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There are many questions people ask when we speak of living aboard our sailboat with plans to sail to the South Pacific. Here is a list of the most commonly asked questions, along with popular assumptions and remarks. Over time, we will gradually post the answers, as well as correct the assumptions. And, don’t hesitate to send us a message if you have a question . . . we’d be happy to answer it!

When are you leaving?

Wil’s last day of work is June 1, 2012. On June 2nd, we plan to start spending 99.9% of our time on the final preparations before splashing back into the water. A boat is a boat, and it is difficult to pin point an exact departure date. Since we’re splashing in June, we’d like to be in the northeastern US, and out of hurricane territory, by the end of June. We’re keeping our fingers crossed that there won’t be any major projects that pop up to slow our departure.

How long will you go for?

We can’t really say how long we’ll be cruising. When you’re on a sailboat, a plan never goes according to plan. We’d love to be gone for at least 10 years, allowing for ample time to really experience various parts of the world. If we can figure out how to have a little monetary income along the way, then we can afford to keep going. At the same time, it’s possible we could get out there, have some unexpected happenings, and be back in the US within 6 months. Sticking to a good schedule with respect to weather & hurricane seasons, it takes about 4 years to circumnavigate the world. Our main goal is to make it through the Panama Canal and across the Pacific, eventually landing in New Zealand & Australia. If and when we make it that far, then we’ll decide where to go from there.

When you’re out in the ocean, where do you stop for night?

When we’re on an extended offshore passage, we do not stop for night. Even if we do stop for some reason, someone still has to keep an eye on our surroundings. This includes watching the weather, the position of our boat with respect to the wind & waves, as well as watching for ships & other passing boats. During a passage, we have a watch system where we take turns keeping an eye on things while we’re underway. In the past, we found a 4-hour watch system worked really well for us. For 24 hours a day, for as many days as the passage is long, we rotate 4 hours on & 4 hours off. Each person has their own individual needs. For myself, it takes some time to wind down and fall asleep after a watch. I do best when I can get a stretch of at least 3 hours of sleep and eat a small snack upon waking. Wil just plain ole likes to sleep! But we keep on moving until we reach our destination.

Do you anchor in the ocean?

No, we don’t anchor in the ocean. When we’re on a passage, we keep moving, using our watch system. For most passages we usually sail long distances from shore (up to 250 miles), so the water is too deep for anchoring. Although, sometimes we might arrive to a destination in the dark or when the seas are a bit bumpy, making it too dangerous to enter a harbor. When this happens, we stop the boat outside the entrance and do what’s called heaving to. Heaving to uses a specific sail combination and fixes the helm, so the boat slows its forward progress. This maneuver was very easy to do on our previous monohull. Sailing a catamaran is new to us, and it will take some time to figure out if Full Monty will heave to or not.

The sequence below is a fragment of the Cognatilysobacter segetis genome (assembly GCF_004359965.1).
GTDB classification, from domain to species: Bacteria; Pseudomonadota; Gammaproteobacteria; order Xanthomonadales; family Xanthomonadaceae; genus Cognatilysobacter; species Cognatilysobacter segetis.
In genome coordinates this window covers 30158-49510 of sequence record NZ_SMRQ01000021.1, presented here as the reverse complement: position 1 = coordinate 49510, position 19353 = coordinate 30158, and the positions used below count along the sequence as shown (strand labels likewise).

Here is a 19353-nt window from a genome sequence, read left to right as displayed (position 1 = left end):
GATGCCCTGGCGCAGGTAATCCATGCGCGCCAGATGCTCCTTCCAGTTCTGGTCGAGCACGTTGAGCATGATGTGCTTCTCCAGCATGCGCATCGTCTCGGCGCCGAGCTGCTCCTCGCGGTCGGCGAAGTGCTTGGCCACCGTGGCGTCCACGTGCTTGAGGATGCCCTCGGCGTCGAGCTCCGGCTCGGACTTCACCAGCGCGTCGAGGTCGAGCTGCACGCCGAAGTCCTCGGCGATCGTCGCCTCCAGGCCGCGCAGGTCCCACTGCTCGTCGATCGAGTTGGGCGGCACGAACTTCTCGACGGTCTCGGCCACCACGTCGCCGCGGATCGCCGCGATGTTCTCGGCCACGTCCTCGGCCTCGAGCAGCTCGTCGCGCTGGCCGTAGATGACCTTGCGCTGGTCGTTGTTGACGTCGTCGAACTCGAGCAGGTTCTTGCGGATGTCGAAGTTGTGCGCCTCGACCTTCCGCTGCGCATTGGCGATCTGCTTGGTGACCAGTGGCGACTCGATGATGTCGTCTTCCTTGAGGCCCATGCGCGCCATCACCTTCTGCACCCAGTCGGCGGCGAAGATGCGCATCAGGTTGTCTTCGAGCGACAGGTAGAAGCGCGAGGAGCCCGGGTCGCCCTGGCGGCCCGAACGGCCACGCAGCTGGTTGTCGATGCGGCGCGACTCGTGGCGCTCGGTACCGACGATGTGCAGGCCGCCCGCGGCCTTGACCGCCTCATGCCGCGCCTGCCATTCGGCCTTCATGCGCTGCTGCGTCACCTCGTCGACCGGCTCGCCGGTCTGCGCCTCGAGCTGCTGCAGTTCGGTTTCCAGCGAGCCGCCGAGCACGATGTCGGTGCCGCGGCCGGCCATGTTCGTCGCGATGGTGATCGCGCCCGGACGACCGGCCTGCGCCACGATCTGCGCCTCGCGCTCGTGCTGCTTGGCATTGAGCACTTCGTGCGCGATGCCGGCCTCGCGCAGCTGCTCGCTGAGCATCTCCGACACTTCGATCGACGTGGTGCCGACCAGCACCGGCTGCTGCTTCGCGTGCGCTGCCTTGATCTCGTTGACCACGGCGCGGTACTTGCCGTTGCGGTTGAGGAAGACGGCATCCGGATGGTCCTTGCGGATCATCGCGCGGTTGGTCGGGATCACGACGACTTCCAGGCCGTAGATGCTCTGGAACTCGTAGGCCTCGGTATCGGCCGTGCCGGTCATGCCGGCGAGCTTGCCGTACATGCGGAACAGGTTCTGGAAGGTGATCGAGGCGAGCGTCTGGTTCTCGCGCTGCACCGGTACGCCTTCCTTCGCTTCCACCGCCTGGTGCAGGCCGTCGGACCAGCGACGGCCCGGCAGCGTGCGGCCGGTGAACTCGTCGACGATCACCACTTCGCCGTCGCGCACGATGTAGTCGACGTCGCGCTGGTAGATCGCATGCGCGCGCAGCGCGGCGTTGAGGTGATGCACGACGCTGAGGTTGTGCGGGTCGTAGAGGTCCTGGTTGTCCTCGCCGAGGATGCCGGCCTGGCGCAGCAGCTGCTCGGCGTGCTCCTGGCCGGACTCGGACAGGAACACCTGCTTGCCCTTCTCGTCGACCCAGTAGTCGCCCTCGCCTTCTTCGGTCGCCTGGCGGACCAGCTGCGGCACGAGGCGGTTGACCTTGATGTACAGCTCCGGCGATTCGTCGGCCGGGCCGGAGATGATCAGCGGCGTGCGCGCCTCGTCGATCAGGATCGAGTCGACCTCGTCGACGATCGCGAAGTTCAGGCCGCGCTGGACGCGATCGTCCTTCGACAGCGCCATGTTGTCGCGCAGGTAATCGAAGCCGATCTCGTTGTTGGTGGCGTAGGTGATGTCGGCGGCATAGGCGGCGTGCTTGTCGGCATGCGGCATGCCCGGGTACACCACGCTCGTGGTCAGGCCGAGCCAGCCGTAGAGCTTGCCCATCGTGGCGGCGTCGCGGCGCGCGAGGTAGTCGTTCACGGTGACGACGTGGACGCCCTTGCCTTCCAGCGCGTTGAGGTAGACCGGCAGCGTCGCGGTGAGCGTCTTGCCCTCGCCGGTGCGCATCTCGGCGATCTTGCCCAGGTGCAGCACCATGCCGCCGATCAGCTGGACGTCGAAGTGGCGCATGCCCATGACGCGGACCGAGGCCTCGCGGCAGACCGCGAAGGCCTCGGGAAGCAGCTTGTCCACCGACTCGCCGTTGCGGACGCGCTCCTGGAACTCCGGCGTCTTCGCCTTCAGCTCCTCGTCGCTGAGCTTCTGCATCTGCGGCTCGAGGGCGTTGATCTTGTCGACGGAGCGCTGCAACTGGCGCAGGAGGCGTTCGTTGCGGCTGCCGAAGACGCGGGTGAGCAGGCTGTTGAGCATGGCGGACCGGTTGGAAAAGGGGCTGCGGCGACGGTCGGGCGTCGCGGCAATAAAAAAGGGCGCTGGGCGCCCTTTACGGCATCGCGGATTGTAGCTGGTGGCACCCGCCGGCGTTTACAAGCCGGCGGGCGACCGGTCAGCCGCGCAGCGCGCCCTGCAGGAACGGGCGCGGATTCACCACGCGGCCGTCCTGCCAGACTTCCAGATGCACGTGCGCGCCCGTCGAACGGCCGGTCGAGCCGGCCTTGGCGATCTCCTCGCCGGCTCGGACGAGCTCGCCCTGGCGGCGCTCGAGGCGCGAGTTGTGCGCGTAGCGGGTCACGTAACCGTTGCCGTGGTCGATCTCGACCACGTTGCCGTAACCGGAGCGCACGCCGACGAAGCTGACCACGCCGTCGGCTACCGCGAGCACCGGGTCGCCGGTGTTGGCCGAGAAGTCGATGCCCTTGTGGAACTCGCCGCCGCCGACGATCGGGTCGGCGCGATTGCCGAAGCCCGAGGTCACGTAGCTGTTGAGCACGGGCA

Do you get seasick?

Yes, we get seasick. It’s not uncommon to feel a bit queasy the first few days after having been ashore, or at anchor, for awhile. Wil always feels better once he throws up, so he’s good to go pretty quickly. If I let myself throw up, I can’t stop until there’s nothing more to give. Therefore, I pour crackers & ginger ale down my throat until the feeling goes away. That means I tend to feel badly a bit longer than Wil. Then our bodies adjust and we’re good for the rest of the trip. The next challenge is returning to land after several days on the ocean. There have been times when I actually felt seasick on land! As for the kids, all of this will be a whole new experience for them. We fully expect them to go through some seasickness, and we’ll keep our fingers crossed that they too can get over it.

What about pirates?

Will you have a satellite phone? (This comes after the assumption that we’ll have cell phones)

No, we won’t have a satellite phone, nor will we have a cell phone. As long as we don’t have an income, we don’t have a way for paying for a monthly subscription on anything. I am a ham radio operator, as well as my dad. Therefore, my dad and I will have regularly scheduled contacts. If we can’t directly connect to each other, we will be able to relay through other ham radio operators. When we’re out of wifi range, we have the capability of doing text only email through the ham radio. Also just recently, Wil’s mom gave us a SPOT Connect, and as an annual Christmas present to us, she is paying for the annual subscription. The SPOT will allow us to send our GPS coordinates along with brief messages. When we find a phone shoreside, then we’ll do all the catching up that we can!

What about storms?

What do you do with your trash?

You’re soooo lucky! and Ahhh, it must be nice!

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